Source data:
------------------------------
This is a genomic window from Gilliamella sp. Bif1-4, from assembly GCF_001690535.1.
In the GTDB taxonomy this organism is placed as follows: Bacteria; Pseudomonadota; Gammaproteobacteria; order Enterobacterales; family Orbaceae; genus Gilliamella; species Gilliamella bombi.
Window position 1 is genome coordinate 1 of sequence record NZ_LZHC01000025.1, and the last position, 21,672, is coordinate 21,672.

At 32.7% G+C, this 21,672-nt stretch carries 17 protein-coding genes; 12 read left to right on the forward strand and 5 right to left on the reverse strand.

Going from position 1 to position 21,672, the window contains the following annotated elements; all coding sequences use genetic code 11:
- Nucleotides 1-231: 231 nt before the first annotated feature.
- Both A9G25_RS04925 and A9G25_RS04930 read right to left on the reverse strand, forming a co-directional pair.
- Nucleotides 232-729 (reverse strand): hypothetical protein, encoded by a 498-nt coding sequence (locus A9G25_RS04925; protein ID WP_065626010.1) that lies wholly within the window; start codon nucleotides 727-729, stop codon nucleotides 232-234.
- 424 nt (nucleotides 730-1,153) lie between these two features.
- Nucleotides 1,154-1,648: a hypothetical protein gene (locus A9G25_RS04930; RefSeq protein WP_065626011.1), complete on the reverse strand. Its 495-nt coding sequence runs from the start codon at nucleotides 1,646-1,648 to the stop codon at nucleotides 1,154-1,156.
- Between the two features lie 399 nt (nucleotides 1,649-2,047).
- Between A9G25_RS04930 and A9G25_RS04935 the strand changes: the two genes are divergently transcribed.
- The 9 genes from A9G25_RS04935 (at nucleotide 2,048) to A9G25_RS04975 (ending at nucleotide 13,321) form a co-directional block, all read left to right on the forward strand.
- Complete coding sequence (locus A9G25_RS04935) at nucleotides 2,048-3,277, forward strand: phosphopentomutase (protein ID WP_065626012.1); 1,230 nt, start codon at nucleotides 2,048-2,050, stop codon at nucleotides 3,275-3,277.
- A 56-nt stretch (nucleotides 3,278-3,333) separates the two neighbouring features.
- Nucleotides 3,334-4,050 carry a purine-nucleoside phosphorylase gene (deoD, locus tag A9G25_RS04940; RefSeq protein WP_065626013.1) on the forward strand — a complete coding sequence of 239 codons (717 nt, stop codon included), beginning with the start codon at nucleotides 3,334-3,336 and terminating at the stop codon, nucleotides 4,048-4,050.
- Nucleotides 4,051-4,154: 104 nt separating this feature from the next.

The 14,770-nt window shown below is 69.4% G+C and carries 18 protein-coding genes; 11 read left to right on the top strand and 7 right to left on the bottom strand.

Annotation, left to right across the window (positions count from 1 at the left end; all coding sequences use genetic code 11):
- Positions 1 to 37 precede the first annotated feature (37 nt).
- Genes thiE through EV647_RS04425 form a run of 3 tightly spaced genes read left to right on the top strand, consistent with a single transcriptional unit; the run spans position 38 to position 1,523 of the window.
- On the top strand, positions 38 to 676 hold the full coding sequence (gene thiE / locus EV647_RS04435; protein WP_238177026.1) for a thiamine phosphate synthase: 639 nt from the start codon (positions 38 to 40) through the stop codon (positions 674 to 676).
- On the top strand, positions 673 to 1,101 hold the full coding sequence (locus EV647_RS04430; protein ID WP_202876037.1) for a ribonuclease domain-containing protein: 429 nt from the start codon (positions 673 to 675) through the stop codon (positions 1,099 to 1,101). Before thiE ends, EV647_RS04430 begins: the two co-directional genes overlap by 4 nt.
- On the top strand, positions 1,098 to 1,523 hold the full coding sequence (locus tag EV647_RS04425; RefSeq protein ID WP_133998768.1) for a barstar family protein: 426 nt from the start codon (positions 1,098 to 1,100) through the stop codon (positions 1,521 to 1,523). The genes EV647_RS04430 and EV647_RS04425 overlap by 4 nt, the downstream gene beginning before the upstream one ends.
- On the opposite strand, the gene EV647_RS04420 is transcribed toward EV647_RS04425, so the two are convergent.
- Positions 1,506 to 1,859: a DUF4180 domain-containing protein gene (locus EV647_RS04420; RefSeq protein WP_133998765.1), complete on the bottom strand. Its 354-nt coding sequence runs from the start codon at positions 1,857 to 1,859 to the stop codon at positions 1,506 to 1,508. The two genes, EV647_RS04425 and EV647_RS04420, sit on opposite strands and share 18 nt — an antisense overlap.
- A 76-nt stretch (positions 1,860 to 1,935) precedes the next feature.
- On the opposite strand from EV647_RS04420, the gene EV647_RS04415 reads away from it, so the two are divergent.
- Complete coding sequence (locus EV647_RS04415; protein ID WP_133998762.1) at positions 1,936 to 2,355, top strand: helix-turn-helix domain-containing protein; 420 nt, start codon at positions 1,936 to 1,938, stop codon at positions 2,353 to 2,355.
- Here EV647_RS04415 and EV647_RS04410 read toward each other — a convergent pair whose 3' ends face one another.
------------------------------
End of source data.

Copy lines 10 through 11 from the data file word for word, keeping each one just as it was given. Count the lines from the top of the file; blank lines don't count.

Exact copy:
- Nucleotides 1,154-1,648: a hypothetical protein gene (locus A9G25_RS04930; RefSeq protein WP_065626011.1), complete on the reverse strand. Its 495-nt coding sequence runs from the start codon at nucleotides 1,646-1,648 to the stop codon at nucleotides 1,154-1,156.
- Between the two features lie 399 nt (nucleotides 1,649-2,047).